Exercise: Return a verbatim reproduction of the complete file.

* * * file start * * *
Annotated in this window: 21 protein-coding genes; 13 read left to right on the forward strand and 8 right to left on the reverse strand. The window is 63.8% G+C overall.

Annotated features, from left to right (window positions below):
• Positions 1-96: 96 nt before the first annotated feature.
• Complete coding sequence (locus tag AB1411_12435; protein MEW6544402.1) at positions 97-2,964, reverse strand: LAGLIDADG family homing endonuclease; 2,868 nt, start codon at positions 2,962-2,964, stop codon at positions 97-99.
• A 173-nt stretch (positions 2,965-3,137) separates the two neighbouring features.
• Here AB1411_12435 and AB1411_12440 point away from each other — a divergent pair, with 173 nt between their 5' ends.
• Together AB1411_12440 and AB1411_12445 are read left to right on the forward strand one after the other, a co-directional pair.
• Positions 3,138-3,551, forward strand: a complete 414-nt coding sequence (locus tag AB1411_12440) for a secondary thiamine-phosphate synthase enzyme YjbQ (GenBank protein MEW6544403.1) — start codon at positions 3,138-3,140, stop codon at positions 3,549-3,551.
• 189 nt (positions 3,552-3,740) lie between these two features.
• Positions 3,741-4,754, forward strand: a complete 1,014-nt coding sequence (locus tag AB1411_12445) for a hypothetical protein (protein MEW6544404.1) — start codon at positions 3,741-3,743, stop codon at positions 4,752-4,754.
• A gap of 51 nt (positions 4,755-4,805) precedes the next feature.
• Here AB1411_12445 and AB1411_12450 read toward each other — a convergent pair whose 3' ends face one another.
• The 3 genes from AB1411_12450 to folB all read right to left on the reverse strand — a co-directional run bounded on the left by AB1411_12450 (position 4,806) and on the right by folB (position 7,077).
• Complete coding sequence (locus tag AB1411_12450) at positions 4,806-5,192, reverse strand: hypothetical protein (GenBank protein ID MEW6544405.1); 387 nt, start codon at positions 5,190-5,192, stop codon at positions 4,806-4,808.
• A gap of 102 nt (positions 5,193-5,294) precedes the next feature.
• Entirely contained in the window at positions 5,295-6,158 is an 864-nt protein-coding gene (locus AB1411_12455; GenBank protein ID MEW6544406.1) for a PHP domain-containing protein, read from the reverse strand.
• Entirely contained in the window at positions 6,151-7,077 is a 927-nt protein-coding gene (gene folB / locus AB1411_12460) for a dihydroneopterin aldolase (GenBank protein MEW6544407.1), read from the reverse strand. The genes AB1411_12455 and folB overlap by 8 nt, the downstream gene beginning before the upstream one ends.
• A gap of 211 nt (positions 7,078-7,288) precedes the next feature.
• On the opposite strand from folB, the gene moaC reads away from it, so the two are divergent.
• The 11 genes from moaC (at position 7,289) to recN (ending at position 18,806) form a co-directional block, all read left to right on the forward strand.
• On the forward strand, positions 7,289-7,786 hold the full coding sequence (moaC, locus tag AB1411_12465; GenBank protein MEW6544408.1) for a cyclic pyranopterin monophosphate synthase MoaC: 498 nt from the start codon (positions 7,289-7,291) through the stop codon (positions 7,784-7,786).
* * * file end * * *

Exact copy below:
Annotated in this window: 21 protein-coding genes; 13 read left to right on the forward strand and 8 right to left on the reverse strand. The window is 63.8% G+C overall.

Annotated features, from left to right (window positions below):
• Positions 1-96: 96 nt before the first annotated feature.
• Complete coding sequence (locus tag AB1411_12435; protein MEW6544402.1) at positions 97-2,964, reverse strand: LAGLIDADG family homing endonuclease; 2,868 nt, start codon at positions 2,962-2,964, stop codon at positions 97-99.
• A 173-nt stretch (positions 2,965-3,137) separates the two neighbouring features.
• Here AB1411_12435 and AB1411_12440 point away from each other — a divergent pair, with 173 nt between their 5' ends.
• Together AB1411_12440 and AB1411_12445 are read left to right on the forward strand one after the other, a co-directional pair.
• Positions 3,138-3,551, forward strand: a complete 414-nt coding sequence (locus tag AB1411_12440) for a secondary thiamine-phosphate synthase enzyme YjbQ (GenBank protein MEW6544403.1) — start codon at positions 3,138-3,140, stop codon at positions 3,549-3,551.
• 189 nt (positions 3,552-3,740) lie between these two features.
• Positions 3,741-4,754, forward strand: a complete 1,014-nt coding sequence (locus tag AB1411_12445) for a hypothetical protein (protein MEW6544404.1) — start codon at positions 3,741-3,743, stop codon at positions 4,752-4,754.
• A gap of 51 nt (positions 4,755-4,805) precedes the next feature.
• Here AB1411_12445 and AB1411_12450 read toward each other — a convergent pair whose 3' ends face one another.
• The 3 genes from AB1411_12450 to folB all read right to left on the reverse strand — a co-directional run bounded on the left by AB1411_12450 (position 4,806) and on the right by folB (position 7,077).
• Complete coding sequence (locus tag AB1411_12450) at positions 4,806-5,192, reverse strand: hypothetical protein (GenBank protein ID MEW6544405.1); 387 nt, start codon at positions 5,190-5,192, stop codon at positions 4,806-4,808.
• A gap of 102 nt (positions 5,193-5,294) precedes the next feature.
• Entirely contained in the window at positions 5,295-6,158 is an 864-nt protein-coding gene (locus AB1411_12455; GenBank protein ID MEW6544406.1) for a PHP domain-containing protein, read from the reverse strand.
• Entirely contained in the window at positions 6,151-7,077 is a 927-nt protein-coding gene (gene folB / locus AB1411_12460) for a dihydroneopterin aldolase (GenBank protein MEW6544407.1), read from the reverse strand. The genes AB1411_12455 and folB overlap by 8 nt, the downstream gene beginning before the upstream one ends.
• A gap of 211 nt (positions 7,078-7,288) precedes the next feature.
• On the opposite strand from folB, the gene moaC reads away from it, so the two are divergent.
• The 11 genes from moaC (at position 7,289) to recN (ending at position 18,806) form a co-directional block, all read left to right on the forward strand.
• On the forward strand, positions 7,289-7,786 hold the full coding sequence (moaC, locus tag AB1411_12465; GenBank protein MEW6544408.1) for a cyclic pyranopterin monophosphate synthase MoaC: 498 nt from the start codon (positions 7,289-7,291) through the stop codon (positions 7,784-7,786).